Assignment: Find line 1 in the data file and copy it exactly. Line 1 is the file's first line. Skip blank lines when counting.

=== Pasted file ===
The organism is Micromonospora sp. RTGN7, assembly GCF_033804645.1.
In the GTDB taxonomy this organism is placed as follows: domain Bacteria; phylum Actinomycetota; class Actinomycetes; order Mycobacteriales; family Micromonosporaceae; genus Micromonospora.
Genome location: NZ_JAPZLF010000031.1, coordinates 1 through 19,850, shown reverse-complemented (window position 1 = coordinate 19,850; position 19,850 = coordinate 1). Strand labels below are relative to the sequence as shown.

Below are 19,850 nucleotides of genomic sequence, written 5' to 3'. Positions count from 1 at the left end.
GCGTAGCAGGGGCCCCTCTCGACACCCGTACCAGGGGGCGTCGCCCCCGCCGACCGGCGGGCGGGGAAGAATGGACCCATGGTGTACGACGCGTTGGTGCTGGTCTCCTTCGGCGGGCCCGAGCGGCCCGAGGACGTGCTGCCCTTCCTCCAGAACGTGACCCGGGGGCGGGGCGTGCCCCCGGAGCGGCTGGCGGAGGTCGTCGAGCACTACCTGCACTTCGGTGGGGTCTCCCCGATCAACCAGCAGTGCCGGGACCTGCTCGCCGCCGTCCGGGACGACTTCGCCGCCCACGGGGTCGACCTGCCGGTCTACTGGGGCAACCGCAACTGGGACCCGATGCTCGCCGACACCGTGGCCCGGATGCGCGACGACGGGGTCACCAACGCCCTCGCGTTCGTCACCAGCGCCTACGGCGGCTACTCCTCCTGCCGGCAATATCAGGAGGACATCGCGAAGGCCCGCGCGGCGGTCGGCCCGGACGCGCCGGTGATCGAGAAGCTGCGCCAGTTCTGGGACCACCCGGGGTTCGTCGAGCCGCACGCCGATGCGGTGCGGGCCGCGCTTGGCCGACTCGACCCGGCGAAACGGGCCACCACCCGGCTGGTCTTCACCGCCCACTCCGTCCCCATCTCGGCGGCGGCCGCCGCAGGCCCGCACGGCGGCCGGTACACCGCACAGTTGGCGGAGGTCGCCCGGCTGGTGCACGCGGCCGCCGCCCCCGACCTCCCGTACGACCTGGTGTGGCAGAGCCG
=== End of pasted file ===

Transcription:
The organism is Micromonospora sp. RTGN7, assembly GCF_033804645.1.